(HealthDay News) — For patients with functional constipation, perineal self-acupressure is associated with improved quality of life and bowel function, according to a study published online Nov. 10 in the Journal of General Internal Medicine.

Ryan Abbott, M.D., J.D., from the David Geffen School of Medicine at the University of California in Los Angeles, and colleagues conducted a randomized parallel group trial to examine the efficacy of perineal self-acupressure for treating constipation. Participants included 100 adult patients who met Rome III criteria for functional constipation and who received information about standard constipation treatment options (control group) or received training in perineal self-acupressure plus standard treatment options (intervention group).

The researchers found that the mean Patient Assessment of Constipation Quality of Life was improved by 0.76 and 0.17 in the treatment and control groups, respectively (treatment-effect difference, 0.59; P < 0.01). There were improvements of 18.1 and 4.2 in the mean modified Bowel Function Index in the treatment and control groups, respectively (treatment-effect difference, 13.8; P < 0.01). There were treatment effects in the mean Short Form-12 (SF-12v2) Physical Component Score (treatment-effect difference, 3.05; P < 0.01) and the mean SF-12v2 Mental Component Score (treatment-effect difference, 2.82; P < 0.07).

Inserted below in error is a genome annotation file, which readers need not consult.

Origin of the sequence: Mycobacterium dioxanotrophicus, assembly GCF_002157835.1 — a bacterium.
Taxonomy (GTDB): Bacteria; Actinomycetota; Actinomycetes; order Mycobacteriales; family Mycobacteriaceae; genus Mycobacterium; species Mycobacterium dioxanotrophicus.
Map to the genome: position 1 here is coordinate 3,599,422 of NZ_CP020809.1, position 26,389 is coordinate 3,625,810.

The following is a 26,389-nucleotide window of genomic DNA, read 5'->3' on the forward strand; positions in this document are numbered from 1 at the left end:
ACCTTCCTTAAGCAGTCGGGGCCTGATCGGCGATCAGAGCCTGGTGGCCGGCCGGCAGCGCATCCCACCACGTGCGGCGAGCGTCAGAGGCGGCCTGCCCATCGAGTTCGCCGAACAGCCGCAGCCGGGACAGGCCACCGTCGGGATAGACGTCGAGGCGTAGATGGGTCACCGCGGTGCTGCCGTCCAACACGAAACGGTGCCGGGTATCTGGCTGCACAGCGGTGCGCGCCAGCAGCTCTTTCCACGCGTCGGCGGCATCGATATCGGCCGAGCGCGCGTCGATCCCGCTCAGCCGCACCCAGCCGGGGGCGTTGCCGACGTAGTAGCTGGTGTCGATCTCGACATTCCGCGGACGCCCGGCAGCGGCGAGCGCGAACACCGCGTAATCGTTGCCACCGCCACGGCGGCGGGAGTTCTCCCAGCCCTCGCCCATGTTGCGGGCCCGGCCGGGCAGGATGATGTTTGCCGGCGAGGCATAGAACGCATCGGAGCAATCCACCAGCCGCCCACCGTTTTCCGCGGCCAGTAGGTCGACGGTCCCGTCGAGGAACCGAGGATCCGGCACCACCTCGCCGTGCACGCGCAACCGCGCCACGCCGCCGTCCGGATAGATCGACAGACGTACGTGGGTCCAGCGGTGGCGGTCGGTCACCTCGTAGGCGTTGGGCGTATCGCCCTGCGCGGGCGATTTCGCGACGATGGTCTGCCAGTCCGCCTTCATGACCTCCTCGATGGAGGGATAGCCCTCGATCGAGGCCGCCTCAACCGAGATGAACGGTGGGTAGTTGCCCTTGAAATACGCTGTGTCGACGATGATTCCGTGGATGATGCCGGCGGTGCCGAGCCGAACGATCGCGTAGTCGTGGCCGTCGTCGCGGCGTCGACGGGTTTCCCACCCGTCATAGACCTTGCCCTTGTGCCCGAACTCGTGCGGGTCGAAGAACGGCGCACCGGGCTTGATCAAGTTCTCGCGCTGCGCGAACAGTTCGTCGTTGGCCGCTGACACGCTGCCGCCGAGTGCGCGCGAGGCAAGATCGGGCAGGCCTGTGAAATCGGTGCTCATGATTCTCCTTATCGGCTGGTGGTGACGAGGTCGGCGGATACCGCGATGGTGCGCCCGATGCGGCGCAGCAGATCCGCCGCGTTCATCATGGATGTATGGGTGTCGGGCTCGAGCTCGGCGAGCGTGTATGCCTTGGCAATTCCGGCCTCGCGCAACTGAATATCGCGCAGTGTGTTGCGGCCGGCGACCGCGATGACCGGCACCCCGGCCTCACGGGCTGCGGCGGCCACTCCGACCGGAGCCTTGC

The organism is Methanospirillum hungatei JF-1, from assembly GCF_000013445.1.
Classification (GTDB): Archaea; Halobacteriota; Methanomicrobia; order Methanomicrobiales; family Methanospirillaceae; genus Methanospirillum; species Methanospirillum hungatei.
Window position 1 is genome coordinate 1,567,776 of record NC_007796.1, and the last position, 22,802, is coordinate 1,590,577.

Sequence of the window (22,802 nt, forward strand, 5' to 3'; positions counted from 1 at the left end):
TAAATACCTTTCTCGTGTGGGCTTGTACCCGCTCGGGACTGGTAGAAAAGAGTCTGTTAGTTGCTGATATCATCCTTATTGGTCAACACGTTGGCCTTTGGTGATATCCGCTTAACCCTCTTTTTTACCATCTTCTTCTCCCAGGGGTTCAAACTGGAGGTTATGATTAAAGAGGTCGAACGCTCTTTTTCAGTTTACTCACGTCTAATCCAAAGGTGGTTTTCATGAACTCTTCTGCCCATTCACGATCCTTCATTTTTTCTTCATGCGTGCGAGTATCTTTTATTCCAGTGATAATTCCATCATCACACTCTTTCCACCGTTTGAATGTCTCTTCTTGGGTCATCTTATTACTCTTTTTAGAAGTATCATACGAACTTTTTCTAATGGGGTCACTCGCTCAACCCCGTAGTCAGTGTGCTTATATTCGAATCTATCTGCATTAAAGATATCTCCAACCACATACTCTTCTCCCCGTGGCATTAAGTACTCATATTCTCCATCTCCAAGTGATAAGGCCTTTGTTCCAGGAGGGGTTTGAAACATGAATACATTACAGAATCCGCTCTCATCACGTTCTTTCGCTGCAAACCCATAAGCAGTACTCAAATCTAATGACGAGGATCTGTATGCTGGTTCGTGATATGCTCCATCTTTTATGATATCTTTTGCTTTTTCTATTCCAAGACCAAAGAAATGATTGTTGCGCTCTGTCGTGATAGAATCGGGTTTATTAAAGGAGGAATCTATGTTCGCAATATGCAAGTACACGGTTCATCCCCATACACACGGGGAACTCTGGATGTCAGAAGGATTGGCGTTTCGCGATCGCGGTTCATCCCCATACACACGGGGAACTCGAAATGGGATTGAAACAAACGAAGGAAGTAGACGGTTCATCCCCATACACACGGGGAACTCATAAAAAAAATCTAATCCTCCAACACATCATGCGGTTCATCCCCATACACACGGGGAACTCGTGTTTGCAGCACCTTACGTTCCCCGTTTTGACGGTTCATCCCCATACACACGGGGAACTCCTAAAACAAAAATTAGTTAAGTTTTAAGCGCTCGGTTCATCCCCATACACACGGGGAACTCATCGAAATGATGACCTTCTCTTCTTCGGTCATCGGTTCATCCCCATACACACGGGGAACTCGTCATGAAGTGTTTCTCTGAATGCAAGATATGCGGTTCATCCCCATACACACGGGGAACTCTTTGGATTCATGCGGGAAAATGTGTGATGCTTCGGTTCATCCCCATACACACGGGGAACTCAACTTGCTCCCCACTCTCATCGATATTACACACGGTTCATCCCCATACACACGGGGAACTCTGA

“Perineal self-acupressure improves self-reported assessments of quality of life, bowel function, and health and well-being relative to providing standard constipation treatment options alone,” the authors write.

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